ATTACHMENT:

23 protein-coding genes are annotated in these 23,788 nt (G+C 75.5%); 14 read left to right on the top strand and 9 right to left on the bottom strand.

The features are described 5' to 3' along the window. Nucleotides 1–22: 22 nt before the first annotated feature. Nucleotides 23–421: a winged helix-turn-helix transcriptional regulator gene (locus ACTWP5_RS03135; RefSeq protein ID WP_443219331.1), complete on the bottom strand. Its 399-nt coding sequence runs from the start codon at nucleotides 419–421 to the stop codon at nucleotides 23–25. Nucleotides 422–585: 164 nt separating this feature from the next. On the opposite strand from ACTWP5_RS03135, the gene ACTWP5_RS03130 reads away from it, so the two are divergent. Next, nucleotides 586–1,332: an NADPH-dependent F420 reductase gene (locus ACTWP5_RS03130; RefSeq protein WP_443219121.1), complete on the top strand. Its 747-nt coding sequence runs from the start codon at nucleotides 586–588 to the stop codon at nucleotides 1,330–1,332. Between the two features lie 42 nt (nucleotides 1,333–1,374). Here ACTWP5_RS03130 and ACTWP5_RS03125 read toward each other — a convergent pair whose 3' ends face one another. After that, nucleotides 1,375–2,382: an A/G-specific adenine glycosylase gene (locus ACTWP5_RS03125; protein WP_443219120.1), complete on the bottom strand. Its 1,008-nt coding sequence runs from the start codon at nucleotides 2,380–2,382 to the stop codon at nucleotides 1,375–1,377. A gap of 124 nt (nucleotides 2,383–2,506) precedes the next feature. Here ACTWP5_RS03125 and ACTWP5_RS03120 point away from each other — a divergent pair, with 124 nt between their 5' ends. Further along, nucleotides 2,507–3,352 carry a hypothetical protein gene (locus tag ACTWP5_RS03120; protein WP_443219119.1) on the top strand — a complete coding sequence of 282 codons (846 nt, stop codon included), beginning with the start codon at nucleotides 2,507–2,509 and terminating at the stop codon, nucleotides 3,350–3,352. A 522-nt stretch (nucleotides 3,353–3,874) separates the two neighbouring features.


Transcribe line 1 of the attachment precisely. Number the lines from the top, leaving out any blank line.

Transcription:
23 protein-coding genes are annotated in these 23,788 nt (G+C 75.5%); 14 read left to right on the top strand and 9 right to left on the bottom strand.